Thrive by IU Health

February 25, 2022

IU Health and schools team up for lifelong health

IU Health Bloomington Hospital

IU Health and schools team up for lifelong health

Habits can be hard to break. You do them without really thinking about it, and they can affect your health for the better or the worse.

That’s why the IU Health Community Health team partners with local schools to encourage lifelong healthy habits in students.

Carol Weiss-Kennedy, IU Health Community Health Director, says the school years are when individuals start becoming more independent and begin to make decisions for themselves.

“We want to support health in all avenues in school—physical activity, food services, policy development, and curriculum updates,” says Weiss-Kennedy. “Our goal is to ensure evidence-based information is used to educate students and teachers for healthy lifestyles and around sensitive subjects such as sexual health, substance use disorder, tobacco cessation or prevention to name a few.”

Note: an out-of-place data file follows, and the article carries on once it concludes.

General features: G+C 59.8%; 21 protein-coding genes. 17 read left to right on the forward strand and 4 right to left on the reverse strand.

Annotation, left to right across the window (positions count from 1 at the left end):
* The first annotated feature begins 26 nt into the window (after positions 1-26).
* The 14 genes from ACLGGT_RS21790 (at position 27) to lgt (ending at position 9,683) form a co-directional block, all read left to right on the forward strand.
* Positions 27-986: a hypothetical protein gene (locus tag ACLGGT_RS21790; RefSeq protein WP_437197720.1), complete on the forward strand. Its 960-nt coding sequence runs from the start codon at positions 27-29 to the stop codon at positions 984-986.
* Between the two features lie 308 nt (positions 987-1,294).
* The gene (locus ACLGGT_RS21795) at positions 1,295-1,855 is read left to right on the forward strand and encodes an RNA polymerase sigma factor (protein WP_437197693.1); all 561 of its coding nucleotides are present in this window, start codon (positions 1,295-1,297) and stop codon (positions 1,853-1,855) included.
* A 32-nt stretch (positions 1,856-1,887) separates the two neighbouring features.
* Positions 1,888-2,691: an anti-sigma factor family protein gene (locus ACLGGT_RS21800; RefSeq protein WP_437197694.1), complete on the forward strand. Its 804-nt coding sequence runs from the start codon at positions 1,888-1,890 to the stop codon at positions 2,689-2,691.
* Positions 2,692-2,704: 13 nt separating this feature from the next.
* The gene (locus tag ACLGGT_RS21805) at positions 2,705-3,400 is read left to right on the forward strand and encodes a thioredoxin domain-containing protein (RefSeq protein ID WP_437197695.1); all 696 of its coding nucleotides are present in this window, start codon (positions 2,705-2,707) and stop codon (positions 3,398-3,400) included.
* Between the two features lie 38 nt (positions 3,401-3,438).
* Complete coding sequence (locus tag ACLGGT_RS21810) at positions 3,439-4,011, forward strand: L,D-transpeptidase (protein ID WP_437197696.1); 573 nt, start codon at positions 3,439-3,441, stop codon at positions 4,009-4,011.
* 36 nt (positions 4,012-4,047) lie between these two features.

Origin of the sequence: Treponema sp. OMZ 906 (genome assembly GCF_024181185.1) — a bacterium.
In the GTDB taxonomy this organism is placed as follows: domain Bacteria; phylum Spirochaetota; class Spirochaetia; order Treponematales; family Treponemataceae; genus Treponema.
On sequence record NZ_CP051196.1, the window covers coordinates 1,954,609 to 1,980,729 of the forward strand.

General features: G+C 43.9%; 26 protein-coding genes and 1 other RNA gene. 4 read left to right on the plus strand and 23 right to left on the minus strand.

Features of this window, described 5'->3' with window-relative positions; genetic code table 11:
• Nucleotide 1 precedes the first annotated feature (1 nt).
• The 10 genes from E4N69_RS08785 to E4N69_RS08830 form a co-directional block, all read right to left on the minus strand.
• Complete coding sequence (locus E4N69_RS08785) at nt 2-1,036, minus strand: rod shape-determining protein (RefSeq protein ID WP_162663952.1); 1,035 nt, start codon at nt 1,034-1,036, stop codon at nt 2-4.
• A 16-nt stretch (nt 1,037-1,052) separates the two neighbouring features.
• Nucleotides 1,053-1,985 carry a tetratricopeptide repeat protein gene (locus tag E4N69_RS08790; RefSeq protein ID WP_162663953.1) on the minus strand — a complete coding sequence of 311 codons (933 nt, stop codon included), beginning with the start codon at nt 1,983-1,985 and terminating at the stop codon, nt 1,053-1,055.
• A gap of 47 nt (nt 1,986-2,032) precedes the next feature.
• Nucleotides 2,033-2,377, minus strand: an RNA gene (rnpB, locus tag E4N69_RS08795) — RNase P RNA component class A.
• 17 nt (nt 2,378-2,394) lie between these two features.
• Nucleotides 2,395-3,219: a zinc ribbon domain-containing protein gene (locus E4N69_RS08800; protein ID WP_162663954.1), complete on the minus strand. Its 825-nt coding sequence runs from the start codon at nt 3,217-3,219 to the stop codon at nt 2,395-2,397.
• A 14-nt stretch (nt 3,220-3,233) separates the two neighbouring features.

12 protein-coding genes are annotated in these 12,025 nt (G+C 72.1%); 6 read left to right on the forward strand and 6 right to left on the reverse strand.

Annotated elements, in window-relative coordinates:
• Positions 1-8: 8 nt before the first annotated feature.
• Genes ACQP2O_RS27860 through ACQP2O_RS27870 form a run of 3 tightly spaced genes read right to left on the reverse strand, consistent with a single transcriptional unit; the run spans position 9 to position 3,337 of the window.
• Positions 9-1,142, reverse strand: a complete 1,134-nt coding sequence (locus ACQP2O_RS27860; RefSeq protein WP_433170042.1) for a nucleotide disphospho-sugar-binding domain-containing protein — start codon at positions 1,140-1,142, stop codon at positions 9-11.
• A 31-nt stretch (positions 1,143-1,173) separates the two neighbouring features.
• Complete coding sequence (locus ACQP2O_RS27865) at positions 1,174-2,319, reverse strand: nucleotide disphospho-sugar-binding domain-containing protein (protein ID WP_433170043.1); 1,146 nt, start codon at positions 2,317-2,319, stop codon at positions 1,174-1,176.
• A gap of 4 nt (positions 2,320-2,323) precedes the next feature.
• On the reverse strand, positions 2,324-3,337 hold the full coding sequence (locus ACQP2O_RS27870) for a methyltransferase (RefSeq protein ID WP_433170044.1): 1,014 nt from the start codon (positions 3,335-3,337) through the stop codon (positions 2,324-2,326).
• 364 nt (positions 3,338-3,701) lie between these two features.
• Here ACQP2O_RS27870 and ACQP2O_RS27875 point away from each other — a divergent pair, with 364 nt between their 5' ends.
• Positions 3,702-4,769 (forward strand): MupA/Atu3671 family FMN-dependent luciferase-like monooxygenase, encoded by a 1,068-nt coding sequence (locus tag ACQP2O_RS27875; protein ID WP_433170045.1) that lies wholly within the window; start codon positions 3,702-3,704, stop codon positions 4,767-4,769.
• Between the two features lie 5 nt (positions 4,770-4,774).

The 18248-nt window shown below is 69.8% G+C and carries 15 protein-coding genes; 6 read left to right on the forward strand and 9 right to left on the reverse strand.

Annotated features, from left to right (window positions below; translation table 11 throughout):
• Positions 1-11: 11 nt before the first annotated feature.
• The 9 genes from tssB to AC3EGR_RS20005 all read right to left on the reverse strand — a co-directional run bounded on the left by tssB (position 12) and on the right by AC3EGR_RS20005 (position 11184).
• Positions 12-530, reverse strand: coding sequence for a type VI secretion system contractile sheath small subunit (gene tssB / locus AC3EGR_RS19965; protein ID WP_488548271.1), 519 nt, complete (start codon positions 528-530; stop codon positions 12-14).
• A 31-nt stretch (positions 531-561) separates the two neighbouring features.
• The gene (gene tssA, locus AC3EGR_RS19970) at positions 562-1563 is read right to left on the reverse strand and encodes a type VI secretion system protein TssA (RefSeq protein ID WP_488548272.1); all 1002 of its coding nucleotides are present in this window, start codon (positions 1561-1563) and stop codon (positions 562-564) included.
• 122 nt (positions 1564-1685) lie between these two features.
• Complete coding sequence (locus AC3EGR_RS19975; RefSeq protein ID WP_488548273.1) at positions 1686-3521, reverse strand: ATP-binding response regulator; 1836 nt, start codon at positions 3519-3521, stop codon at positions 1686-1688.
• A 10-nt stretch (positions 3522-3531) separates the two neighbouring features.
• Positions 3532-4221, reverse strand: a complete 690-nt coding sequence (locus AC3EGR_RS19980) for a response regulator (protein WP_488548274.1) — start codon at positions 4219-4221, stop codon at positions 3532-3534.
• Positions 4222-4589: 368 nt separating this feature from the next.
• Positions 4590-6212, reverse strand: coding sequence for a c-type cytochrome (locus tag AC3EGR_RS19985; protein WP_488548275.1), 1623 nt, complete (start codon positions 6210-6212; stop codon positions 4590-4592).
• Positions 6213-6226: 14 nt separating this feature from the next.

Around 12,000 students in the Monroe County area are affected each year by this work, but the reach goes beyond the students.

“What children learn and focus on in school, filters home to families,” says Weiss-Kennedy. “Working with the schools affects the community as a whole in collaboration with key leaders from the fields of health, public health, education, and school health—to improve learning and health in our community”

The community health team also brings some healthcare opportunities to students.

“Many times, our services provide direct support to families such as vaccinations in schools for the student,” says Weiss-Kennedy, “Which means parents don’t have to take time off work to take their child to an appointment.”

Many students across the nation are currently behind on their required vaccinations, so the Monroe County Public Health Clinic—a partnership between IU Health Community Health and the Monroe County Health Department—will be helping fifth- and sixth-grade classrooms get them back on track. They will offer shots for Tdap (tetanus, diphtheria, and acellular pertussis — whooping cough), hepatitis A, meningitis, and HPV (human papillomavirus).

“Improving health is important in many settings, such as school, home, out of school programs,” says Weiss-Kennedy. “IU Health Community Health is poised to support in all settings.”

Learn more about IU Health Community Health services.